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If you're offered housing because you're homeless

This advice applies to England

You might have been offered emergency accommodation if you’re already homeless and the council is considering your homeless application. This is also called ‘interim accommodation’ and it should only last for a short time.

If the council has decided you meet the criteria for longer term housing, you might be given ‘temporary accommodation’ until the council can find you a longer term home.

You might be in your temporary accommodation for a long time. Ask your council how long the wait could be for a longer term home. If you feel able to, you might want to try and find yourself a private home.

It's important to keep to the terms of your tenancy or licence agreement - if you don't, you could be evicted. This means the council might end their duty to house you and not offer you another home.

Your council might have offered you housing even if you’re not eligible for emergency, temporary or longer term housing. It must still be suitable for your needs.

What the council should offer you

You must be offered accommodation that’s suitable for you and anyone who lives with you. This must also include anyone you expect to live with you.

This means your council should consider your situation and things like if the accommodation is:

  • affordable for you - they'll take into account any salary, benefits or pensions you get and any savings you have
  • suitable for any medical needs you have - like the home should be on the ground floor or have a lift if you use a wheelchair 
  • safe to live in - and you’re not at risk of violence there

The standard for suitable emergency housing is lower than temporary and longer term housing. If you don’t think the home you’ve been offered is suitable, you should ask the council to consider moving you.

You might have been offered a hostel or a bed and breakfast as emergency accommodation. If you have children or you’re pregnant, you shouldn’t have to stay there for more than 6 weeks. If you’re there for longer than this, you should ask to be moved because it’s no longer suitable.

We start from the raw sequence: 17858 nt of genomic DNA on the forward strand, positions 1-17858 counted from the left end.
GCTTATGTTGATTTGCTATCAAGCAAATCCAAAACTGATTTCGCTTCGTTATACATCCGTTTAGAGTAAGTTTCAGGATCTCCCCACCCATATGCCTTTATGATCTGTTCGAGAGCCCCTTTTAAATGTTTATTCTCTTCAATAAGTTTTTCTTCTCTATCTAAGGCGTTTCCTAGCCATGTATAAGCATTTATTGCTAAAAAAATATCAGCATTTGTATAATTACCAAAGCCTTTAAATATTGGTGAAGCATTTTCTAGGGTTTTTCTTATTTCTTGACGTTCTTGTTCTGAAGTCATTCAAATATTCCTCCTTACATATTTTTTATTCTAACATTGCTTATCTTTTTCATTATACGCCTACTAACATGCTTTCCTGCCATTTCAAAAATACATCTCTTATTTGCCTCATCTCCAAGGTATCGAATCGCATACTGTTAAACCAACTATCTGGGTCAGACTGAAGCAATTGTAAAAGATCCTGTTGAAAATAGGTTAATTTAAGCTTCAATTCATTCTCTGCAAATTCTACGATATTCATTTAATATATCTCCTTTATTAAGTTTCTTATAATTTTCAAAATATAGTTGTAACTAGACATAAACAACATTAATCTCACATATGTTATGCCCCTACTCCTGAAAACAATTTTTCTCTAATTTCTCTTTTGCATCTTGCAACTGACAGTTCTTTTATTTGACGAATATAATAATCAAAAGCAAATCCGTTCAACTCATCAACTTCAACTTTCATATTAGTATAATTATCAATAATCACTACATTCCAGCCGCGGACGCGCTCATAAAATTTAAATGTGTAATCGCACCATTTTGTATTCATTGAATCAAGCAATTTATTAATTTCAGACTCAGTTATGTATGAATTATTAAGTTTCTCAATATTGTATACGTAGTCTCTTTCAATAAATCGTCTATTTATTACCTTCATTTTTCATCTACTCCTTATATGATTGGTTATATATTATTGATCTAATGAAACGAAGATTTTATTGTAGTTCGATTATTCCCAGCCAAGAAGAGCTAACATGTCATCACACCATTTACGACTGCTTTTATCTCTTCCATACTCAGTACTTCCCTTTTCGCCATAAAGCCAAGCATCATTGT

If you’re offered a home in a different area

If there isn’t enough housing in the area, the council might offer you something in a different area. They will consider your situation if they do. 

The council should think about: 

  • where you were living before and how close the new accommodation is to your old home
  • if it’s near any services you need to visit regularly - for example, your workplace, your children’s school or a hospital you need to go to often
  • if the location of the new home would put you at risk of violence

If the location would disrupt your day-to-day life a lot, you should tell the council - they might look at the offer again. You also might be able to challenge the offer. Read more about challenging a housing decision.

If you’re moved to a different area, you might need to make changes - like moving your child to a new school.

If you’re not happy with what you’ve been offered

You must be offered housing that’s suitable for your needs. If it’s not, you can:

  • informally ask your council to move you - but they don’t have to
  • ask your council to reconsider the offer if you thought it was suitable, but it’s not anymore
  • formally challenge the decision - how you do this depends on if you’re offered temporary, longer term or emergency accommodation

If you turn down an offer of housing your council thinks is suitable, they could refuse to find you more. This is because they might end their legal duty to find you a home. 

It's usually best to accept the offer and ask the council to review if the home is suitable. That way you’ll have somewhere to live while the review takes place.
Find out more about challenging a council’s housing decision.

If your situation changes

If your situation changes and your housing needs change, tell your council what’s happened as soon as you can. They’ll need to look at your situation to check if the home is still suitable for you. 

For example if you:

  • become pregnant or have another child
  • develop a new medical condition or your medical needs change 
  • are being harassed where you live

It might affect what home the council offers you and whether it's suitable for your needs. 

Getting a longer term home

Your council will either offer you: 

  • a council or housing association home from their waiting list
  • a home with a private landlord

Make sure you can afford the home you’ve been offered. 

You should also check the type of tenancy you’ve been offered - it could be for a fixed period of time, or a rolling weekly or monthly tenancy. 

If you’re thinking of refusing an offer, you should contact your nearest Citizens Advice

Find out more about a challenging a housing offer.

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